Charles Portis' novel The Dog of the South is a dialogue-driven narrative told from the perspective of a young man from Little Rock, Arkansas during the late 60's or early 70's. The narrator, Ray Midge, belongs in the company of such characters as Ignatius J. Reilly, characters whose voices are strong, outside the mainstream, and blunder through life either unaware or uncaring for how others see them. Midge is uptight, conservative, and drives the reader between bouts of laughter and annoyance. It's a fine line and Portis seems acutely aware of the tension Ray Midge creates.
The novel follows a simple enough premise that is absurd on face value. Midge is in pursuit of Guy Dupree who has stolen Midge's Ford Torino and credit cards, and run off to Mexico with Midge's wife, Norma. What's Midge most concerned about? Why, the car of course!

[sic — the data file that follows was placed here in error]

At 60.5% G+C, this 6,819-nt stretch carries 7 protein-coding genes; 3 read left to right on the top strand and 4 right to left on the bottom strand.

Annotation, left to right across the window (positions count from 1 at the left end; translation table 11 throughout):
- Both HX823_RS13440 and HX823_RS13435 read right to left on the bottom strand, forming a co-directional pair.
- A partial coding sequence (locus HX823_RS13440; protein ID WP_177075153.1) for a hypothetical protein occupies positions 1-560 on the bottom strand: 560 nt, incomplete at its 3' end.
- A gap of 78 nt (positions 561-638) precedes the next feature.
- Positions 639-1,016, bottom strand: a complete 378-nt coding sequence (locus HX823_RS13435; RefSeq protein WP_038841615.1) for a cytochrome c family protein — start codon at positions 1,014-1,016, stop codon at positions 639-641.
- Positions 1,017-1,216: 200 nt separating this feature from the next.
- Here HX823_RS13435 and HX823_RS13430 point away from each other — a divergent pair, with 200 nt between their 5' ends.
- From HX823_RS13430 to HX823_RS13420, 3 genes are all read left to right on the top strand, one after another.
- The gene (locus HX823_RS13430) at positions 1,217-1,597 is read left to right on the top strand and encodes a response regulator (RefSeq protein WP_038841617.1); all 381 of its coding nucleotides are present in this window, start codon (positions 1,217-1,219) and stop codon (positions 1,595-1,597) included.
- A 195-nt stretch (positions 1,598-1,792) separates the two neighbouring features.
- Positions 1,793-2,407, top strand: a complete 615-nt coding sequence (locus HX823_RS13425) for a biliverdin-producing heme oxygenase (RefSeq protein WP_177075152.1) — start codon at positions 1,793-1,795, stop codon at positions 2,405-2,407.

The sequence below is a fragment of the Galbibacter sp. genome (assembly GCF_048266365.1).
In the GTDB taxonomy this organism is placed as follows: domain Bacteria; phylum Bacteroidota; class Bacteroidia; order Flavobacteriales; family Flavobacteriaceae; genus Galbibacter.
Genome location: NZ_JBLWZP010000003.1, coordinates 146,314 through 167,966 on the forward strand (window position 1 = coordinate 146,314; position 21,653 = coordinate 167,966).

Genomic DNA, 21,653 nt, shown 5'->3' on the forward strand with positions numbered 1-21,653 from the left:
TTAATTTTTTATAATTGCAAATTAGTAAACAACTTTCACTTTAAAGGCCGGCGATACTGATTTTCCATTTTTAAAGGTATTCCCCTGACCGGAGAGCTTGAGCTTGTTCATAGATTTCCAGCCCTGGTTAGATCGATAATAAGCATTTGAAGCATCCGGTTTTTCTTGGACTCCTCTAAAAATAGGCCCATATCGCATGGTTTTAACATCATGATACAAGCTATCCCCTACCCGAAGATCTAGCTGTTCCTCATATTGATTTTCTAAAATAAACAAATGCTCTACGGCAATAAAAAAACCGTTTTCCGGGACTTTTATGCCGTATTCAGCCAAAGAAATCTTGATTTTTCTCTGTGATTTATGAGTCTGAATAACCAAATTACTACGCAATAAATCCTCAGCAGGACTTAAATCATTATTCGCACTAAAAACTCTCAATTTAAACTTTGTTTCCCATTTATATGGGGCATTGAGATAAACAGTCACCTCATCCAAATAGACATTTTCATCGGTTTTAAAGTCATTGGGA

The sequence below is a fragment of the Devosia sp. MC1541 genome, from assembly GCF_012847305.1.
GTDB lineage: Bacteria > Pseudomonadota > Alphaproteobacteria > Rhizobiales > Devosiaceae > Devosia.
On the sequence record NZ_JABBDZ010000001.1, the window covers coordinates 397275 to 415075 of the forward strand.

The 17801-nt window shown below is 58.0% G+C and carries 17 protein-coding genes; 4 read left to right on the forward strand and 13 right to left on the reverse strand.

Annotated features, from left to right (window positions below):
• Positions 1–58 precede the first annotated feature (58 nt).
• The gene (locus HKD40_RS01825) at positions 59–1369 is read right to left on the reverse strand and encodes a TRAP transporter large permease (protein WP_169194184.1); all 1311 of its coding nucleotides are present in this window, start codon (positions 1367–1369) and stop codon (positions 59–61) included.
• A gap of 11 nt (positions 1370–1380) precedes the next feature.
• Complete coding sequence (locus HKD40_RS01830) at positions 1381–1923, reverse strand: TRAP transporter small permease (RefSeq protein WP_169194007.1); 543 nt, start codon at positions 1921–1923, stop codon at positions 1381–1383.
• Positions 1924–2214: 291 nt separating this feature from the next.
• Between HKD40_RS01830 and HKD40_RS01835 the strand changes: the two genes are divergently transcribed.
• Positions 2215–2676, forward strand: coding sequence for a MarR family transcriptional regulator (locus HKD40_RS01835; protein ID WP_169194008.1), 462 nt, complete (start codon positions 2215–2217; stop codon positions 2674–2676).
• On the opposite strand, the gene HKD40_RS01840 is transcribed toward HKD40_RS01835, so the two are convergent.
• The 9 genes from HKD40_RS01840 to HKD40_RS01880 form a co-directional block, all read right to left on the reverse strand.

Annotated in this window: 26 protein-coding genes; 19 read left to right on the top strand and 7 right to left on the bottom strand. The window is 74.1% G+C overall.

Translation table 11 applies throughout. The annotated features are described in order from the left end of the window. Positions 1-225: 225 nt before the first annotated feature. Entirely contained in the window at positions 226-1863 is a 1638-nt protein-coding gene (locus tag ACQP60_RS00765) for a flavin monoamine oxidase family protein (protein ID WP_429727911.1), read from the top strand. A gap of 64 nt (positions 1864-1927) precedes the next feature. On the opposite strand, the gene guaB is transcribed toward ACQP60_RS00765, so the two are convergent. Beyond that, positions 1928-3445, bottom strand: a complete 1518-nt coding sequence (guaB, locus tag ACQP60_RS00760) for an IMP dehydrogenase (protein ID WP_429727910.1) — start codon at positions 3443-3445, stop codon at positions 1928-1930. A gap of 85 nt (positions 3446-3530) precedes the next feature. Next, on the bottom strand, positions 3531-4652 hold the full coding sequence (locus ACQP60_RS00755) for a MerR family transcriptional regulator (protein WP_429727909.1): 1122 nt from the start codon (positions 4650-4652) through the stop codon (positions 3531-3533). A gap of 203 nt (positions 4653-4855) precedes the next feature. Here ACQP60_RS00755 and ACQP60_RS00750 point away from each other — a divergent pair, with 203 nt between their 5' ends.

Midge has Guy Dupree's less powerful 1963 Buick Special, a pistol packed in a cooler of ice, baloney, and beer, as well as an inability to comprehend why people find him tedious. It's not quite Don Quixote tilting at windmills, but both men are fairly deluded.
Through the meandering narrative, Portis' love for language and dialogue spills from the pages. Midge and Dr. Symes, a scoundrel Midge picks up in Mexico, partake in many conversations where the other man is talking at or past the other one. It's funny. It hits the right cadence. It may go on too long. The risk of course is wearing out the reader's patience. If you're looking for a change of pace or a unique voice, I recommend reading The Dog of the South. If Midge and Symes start to annoy you, take a break and come back to the novel, this isn't one to quit and forget.